New Delhi: SBI Capital Markets, KPMG and EY are in the fray to advise on the acquisitions of Satluj Jal Vidhyut Nigam Ltd (SJVNL) and Power Finance Corp. (PFC) by NTPC Ltd and REC Ltd, respectively, said two people aware of the development.

While the acquisition of the government’s 65.69% share in PFC by REC will help the centre net around 13,000 crore, NTPC will pay around 8,000 crore for acquiring the government’s 63.79% stake in SJVNL. The three firms are expected to make their respective presentations before the Department of Investment and Public Asset Management (DIPAM) for the role of merger and acquisition adviser.

The National Democratic Alliance (NDA) government is trying to meet its disinvestment target of 80,000 crore for the current fiscal. It has so far garnered only 15,247 crore, with its bid to privatize Air India collapsing.

“For PSUs, which occupy the same space, there is a value in integration and scaling them up. The process for appointment of advisors is on for the two acquisitions that has to be done," said the first person, requesting anonymity. “These are two big acquisitions on DIPAM’s radar for which the process is on," said the second person, who also requested anonymity.

On 24 September, news agency PTI reported that the government is considering selling its 65.61% stake in state-owned PFC to REC. Bloomberg reported on 24 March that NTPC is seeking to buy the government’s stake in hydro-power producer SJVNL.

While a KPMG spokesperson declined to comment, an SBI Caps spokesperson in an emailed response said: “As a company policy, we do not comment on speculation/mandate-related queries."

Queries emailed to spokespersons of India’s ministries of finance and power, EY, Power Finance Corp., NTPC Ltd and REC Ltd on 15 November evening remained unanswered. SJVNL, too, did not respond to emailed queries.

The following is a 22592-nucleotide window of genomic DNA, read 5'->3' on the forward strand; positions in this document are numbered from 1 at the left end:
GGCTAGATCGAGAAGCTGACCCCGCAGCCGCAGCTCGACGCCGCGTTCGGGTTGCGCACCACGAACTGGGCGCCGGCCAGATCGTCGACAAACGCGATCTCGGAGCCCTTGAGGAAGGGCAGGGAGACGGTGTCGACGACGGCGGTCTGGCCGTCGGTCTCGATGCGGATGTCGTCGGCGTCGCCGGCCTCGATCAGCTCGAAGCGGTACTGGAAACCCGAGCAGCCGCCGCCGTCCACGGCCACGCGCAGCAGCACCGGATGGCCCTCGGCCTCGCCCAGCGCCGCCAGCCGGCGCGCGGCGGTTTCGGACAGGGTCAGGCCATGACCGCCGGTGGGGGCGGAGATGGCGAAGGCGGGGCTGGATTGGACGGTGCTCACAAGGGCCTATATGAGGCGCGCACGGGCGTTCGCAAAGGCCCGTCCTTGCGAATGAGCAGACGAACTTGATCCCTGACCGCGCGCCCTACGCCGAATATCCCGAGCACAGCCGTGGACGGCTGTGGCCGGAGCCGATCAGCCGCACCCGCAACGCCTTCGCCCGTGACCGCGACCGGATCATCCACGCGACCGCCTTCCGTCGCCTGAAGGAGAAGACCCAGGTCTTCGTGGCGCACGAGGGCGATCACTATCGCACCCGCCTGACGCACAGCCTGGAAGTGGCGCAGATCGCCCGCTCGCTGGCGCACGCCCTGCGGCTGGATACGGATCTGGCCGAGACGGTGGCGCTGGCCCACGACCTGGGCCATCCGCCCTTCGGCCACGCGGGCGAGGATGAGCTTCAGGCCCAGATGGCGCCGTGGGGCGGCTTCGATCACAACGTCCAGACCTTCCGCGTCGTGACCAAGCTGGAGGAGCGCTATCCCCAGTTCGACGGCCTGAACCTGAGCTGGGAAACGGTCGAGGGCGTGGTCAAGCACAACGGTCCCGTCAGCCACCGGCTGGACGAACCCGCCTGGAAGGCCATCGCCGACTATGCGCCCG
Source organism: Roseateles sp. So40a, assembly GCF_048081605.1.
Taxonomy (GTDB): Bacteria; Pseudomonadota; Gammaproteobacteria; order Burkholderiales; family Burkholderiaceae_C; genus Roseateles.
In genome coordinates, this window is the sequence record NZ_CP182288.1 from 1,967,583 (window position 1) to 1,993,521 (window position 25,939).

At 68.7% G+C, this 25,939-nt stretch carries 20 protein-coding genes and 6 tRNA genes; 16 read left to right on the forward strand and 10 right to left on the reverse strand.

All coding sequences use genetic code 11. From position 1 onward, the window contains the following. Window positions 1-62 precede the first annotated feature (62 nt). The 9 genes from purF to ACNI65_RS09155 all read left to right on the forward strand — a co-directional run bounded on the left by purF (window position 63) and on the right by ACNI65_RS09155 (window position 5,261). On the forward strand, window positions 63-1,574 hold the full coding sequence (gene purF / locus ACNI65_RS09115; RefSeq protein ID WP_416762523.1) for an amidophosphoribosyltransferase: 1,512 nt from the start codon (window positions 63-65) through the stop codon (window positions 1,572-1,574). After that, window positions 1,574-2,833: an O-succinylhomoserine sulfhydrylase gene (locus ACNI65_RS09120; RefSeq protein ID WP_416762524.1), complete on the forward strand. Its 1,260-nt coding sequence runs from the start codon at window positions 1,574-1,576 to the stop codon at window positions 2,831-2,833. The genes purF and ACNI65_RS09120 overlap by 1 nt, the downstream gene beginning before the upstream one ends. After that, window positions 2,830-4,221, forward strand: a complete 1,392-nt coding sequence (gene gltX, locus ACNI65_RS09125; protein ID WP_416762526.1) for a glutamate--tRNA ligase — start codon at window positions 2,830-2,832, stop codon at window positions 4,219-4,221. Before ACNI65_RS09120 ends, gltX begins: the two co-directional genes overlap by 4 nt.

The Economic Times on Monday reported that the power ministry is concerned that the move will hurt the two firms.

The Union finance ministry has also sought proposals for appointing merchant bankers and selling brokers for divesting its stakes in General Insurance Corp. of India (GIC) and New India Assurance Co. Ltd (NIACL), using the stock exchange platform.

In January 2017, the cabinet committee on economic affairs had approved the public listing of five state-owned non-life insurance companies and reducing the government’s stakes in them to 75% from 100%.

Finance minister Arun Jaitley had laid down the NDA government’s disinvestment policy in his budget speech for 2016-17.

“We see opportunities to strengthen our central public sector enterprises (CPSEs) through consolidation, mergers and acquisitions. By these methods, CPSEs can be integrated across the value chain of an industry. It will give them capacity to bear higher risks, avail economies of scale, take higher investment decisions and create more value for the stakeholders.

“Possibilities of such restructuring are visible in the oil and gas sector. We propose to create an integrated public sector ‘oil major’, which will be able to match the performance of international and domestic private sector oil and gas companies," he said.

In 2017-18, the government overshot its disinvestment target of 72,500 crore by garnering 1 trillion, aided by the acquisition of Hindustan Petroleum Corp. Ltd by Oil and Natural Gas Corp. Ltd for around 37,000 crore.

Share buyback by PSUs is also on the government’s radar. In 2017-18, the Centre carried out as many as 13 buybacks in cash-rich PSUs to meet its disinvestment target.

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